Ned's organization. Although Ned is shy, he is a particularly effective organizer. He often spends his time in free play coordinating the children's activities. He may organize them in dramatic plays or direct their activities at the sand table. This skill helps make him the most popular boy in his class--so popular, in fact, that when he enters the classroom, he is mobbed by his peers. Ned's strength in organizing groups benefits from his interest in activities that are popular with his peers. For example, he knows about different play scripts and characters; this understanding provides a solid foundation for group activities. His systematic approach to many tasks may also help him keep these activities running smoothly.

In addition, Ned possesses spatial intelligence, evident in the realistic and colorful figures he draws. This talent probably helps him act as a leader at the art table, where it's not unusual to find a row of children sitting next to him, drawing the same Ninja Turtle characters that he does.

Kenny's negotiation. Kenny also seems to care about being the leader, but he is not always as effective as Ned is at organizing and coordinating play. Instead, Kenny excels as a negotiator. He can resolve conflicts in ways that satisfy his peers and help to advance his own interests. In contrast to other children, who may try to get their way by stating a position and sticking to it, Kenny is able to make gradual adjustments until he finds a suitable alternative. For example:

Kenny wonders who the leader will be today.

2"How 'bout Ned ?" Mark suggests.

Ned says he thinks Mark should be the leader. Kenny protests that Mark already had a turn and adds that it should be his turn because his last turn was before Mark's. Ned argues that since he (Ned) was the leader the last time, he gets to pick the new leader.

Now Kenny says, "Actually, I was the leader the last time, so I get to pick the new one. And that is exactly..." he pauses for a long time, "no one in this area."

Somehow, even when he appears to have no other options, Kenny manages to find an alternative. Then, a few minutes later, after the boys have forgotten the arguments, Kenny seizes another opportunity and declares himself the leader. But rather than seizing all the power himself, Kenny magnanimously declares that they can play all the games they want. The conflict over leadership is resolved, and play proceeds.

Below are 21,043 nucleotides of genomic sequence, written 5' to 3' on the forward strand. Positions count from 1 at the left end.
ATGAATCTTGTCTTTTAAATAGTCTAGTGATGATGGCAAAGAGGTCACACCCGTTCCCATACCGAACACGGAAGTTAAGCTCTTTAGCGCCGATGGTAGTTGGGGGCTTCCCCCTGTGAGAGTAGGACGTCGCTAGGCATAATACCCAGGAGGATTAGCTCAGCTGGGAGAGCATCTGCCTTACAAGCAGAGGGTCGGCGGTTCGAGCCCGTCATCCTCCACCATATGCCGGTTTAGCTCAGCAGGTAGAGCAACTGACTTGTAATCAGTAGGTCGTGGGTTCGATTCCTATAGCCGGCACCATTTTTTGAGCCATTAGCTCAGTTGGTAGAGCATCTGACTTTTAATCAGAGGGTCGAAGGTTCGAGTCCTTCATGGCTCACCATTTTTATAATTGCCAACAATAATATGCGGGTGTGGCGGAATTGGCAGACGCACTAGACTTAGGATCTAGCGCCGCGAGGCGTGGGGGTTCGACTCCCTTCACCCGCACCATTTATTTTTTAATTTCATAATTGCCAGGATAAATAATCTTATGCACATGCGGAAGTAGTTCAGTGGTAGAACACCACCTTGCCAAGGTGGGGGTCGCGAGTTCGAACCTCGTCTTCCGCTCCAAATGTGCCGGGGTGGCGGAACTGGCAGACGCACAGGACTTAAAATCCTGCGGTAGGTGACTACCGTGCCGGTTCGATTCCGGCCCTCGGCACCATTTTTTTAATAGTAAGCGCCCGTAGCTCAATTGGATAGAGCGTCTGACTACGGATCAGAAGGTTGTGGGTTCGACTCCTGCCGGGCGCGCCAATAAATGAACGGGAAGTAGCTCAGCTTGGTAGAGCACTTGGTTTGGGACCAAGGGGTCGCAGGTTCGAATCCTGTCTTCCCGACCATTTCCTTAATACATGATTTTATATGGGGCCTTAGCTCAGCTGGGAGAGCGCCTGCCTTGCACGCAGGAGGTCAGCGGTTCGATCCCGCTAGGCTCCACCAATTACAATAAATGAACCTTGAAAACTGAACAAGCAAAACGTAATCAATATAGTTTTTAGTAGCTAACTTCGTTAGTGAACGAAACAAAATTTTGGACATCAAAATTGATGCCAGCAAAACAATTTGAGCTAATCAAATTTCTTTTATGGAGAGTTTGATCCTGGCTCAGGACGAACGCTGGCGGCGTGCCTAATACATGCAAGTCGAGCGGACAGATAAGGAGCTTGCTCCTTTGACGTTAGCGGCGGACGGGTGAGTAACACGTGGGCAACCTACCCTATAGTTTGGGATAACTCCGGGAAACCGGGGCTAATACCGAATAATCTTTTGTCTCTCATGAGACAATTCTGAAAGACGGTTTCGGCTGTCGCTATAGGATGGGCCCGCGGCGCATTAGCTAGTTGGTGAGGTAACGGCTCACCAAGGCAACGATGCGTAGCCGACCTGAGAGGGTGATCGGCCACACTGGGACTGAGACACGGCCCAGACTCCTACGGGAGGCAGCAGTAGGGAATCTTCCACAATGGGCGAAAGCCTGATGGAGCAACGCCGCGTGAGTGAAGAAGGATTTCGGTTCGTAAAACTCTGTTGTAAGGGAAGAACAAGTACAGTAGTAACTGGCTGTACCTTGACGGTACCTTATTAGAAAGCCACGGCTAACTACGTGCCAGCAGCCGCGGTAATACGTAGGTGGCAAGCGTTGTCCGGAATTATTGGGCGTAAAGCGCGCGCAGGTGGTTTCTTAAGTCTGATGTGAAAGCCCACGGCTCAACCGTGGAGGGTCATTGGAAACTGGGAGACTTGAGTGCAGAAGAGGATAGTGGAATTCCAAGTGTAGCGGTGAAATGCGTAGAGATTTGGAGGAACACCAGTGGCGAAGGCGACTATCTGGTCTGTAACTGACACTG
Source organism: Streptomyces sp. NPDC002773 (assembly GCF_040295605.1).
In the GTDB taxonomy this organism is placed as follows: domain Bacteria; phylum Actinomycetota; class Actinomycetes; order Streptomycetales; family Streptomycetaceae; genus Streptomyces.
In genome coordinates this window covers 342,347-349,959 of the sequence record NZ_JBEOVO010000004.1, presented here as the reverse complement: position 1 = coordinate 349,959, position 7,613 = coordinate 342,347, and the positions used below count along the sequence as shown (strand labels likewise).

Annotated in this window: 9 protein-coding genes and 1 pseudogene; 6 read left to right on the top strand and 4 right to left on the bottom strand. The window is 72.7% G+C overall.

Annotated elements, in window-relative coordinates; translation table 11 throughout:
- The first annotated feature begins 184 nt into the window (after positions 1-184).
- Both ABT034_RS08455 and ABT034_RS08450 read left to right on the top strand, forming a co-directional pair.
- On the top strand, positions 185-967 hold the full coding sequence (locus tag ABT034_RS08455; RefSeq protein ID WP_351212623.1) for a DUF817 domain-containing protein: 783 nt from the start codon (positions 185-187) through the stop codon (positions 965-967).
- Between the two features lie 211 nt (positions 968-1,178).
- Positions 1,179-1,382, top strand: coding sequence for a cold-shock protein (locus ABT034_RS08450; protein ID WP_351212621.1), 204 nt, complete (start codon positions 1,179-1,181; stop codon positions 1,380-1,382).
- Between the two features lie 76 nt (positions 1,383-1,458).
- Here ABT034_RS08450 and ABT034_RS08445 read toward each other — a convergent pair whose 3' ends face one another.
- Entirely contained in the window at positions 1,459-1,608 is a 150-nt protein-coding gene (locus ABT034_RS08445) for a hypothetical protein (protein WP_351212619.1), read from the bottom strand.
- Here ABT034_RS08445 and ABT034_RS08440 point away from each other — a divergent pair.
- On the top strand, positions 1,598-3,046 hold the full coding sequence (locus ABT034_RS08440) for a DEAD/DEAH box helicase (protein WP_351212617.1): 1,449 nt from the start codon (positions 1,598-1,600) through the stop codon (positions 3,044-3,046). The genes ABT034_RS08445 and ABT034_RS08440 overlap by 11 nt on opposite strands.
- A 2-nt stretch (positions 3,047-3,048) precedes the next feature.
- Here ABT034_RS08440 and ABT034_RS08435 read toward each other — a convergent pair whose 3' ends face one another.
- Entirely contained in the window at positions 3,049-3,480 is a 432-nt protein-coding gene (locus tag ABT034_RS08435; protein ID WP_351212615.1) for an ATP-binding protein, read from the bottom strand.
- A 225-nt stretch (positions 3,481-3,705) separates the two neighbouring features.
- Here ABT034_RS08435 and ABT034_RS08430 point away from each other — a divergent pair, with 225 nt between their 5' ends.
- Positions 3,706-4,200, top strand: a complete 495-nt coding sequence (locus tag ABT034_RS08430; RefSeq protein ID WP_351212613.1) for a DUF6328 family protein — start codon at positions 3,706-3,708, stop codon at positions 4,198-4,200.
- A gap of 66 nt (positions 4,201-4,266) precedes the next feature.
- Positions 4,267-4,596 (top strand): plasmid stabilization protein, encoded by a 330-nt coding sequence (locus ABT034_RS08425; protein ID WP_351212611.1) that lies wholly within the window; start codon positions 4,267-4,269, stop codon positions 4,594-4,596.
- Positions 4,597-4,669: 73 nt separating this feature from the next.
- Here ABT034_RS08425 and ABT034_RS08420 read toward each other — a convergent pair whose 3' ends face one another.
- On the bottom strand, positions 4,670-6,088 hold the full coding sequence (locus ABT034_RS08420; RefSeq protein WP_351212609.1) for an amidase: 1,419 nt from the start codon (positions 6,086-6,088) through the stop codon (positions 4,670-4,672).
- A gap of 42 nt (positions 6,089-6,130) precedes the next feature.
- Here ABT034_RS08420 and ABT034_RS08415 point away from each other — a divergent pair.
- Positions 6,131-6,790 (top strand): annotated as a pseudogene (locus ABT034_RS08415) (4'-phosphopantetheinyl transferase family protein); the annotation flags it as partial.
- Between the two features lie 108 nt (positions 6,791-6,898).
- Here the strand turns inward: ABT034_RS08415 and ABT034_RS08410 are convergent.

Kenny's strength as a negotiator undoubtedly benefits from his linguistic intelligence, which he displays in his clear and convincing arguments. He also seems to draw on a wide range of strategies to help resolve disputes. While other children use similar strategies --ranging from determining who said it first to voting--Kenny seems to have a larger repertoire than many of his peers, and an unusual ability to use the strategies to his advantage.

Mark's relationships. Mark shows no interest in being a leader or getting his own way. When I ask him which Ninja Turtle he likes to be, he answers, "Leonardo." But when I ask what happens when someone else wants to be Leonardo too, he responds simply: "They get to be Leonardo, and I get to be someone else."

Because Mark never acts as a leader and his peers occasionally exclude him from group situations, some might conclude that he displays little interpersonal intelligence. But Mark's social strengths lie in his ability to act as a friend to many of his peers. He has been able to develop and sustain relationships with many of his classmates--even girls (with whom many of the boys hardly ever play). Mark has also made friends with Eric, one of the toughest and least popular students.